In Bhutan, the idea of seeking adventure can be difficult to explain to people of a certain generation. As my father often says, “You want to go trekking? Why don’t you chop some firewood instead?” The idea that I would want to go hiking or mountain-biking for the fun of it often leaves him nonplussed. For a man who just a few generations ago, before roads were built in Bhutan, had no choice but to trek 18 days over the mountains to attend boarding school in India, I suppose the expense of valuable calories and energy for fun seems frivolous. A harsh landscape that takes strength and endurance to survive makes a virtue of conserving energy. This sort of cultural bias is likely why it has taken so long for adventure sports to take hold in Bhutan. It is certainly not for the lack of opportunities. In fact, Bhutan’s wildly beautiful Himalayan scenery rivals those of the more celebrated outdoor playgrounds of the rich and famous: the Whistlers, the Aspens, the Sun Valleys, and the Chamonix’s of the world.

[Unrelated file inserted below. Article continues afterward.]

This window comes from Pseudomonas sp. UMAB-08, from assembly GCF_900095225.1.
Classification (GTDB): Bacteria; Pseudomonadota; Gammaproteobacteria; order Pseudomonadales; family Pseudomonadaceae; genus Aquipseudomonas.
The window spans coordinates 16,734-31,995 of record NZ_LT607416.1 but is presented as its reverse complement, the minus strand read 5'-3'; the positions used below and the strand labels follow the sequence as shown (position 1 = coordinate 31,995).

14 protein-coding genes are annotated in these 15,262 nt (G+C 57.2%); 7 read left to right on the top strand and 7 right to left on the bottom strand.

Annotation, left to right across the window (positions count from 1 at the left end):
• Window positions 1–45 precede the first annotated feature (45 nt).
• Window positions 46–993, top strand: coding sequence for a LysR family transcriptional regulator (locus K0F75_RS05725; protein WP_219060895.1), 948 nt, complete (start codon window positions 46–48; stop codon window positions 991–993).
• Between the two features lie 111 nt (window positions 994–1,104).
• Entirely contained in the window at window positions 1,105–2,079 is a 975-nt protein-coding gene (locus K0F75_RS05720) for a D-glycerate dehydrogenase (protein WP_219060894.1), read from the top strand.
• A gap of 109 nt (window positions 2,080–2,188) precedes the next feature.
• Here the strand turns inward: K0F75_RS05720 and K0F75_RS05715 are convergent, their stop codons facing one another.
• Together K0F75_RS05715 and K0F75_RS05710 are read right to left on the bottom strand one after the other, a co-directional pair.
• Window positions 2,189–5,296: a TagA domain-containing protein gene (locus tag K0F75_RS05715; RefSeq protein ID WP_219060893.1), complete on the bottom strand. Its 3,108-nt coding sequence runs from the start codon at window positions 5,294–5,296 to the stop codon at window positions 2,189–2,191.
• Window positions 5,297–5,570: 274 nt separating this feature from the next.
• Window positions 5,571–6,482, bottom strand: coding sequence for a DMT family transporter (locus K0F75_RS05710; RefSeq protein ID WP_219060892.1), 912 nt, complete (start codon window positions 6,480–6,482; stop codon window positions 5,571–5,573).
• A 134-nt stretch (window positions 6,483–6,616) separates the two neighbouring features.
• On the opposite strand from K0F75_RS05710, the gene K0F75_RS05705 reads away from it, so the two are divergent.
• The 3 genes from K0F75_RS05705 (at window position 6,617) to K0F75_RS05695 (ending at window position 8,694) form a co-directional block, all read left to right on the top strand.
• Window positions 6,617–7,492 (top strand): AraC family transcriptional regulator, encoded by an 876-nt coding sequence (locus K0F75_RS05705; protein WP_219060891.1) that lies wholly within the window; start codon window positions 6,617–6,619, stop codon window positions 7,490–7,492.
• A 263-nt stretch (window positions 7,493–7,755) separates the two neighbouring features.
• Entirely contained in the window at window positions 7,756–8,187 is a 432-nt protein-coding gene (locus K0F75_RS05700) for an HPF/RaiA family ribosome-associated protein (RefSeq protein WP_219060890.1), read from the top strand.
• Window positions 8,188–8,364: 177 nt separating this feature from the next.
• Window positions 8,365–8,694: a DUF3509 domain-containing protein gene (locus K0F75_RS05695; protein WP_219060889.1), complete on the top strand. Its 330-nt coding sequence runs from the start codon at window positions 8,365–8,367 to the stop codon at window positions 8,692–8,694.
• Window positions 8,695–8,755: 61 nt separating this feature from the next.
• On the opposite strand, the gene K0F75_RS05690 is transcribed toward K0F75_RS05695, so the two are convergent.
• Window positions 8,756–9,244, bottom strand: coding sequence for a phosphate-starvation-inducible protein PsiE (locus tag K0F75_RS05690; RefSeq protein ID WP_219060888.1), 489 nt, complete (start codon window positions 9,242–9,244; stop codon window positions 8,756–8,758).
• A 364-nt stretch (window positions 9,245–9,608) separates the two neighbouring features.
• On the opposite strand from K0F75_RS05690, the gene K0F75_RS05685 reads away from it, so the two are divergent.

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The 17th-century Punakha Dzong. with its colourfully carved wooden cantilever walkway.

With 10 pristine national parks and wilderness areas covering 42 per cent of the country, beautiful valleys, crystal clear rivers, lakes, mountains, and forests that account for 71 per cent of total area, Bhutan is coming into its own as an adventure destination.

In recent years, enterprising tour operators and quasi-community ecotourism outfits have brought the thrills and spills of whitewater rafting and kayaking to Bhutan. Easy Class I & II paddles—defined as relaxing, mostly calm, flowing water with tiny waves lapping at the edges of the boats—have become popular in Punakha along the Mochhu and Phochhu rivers.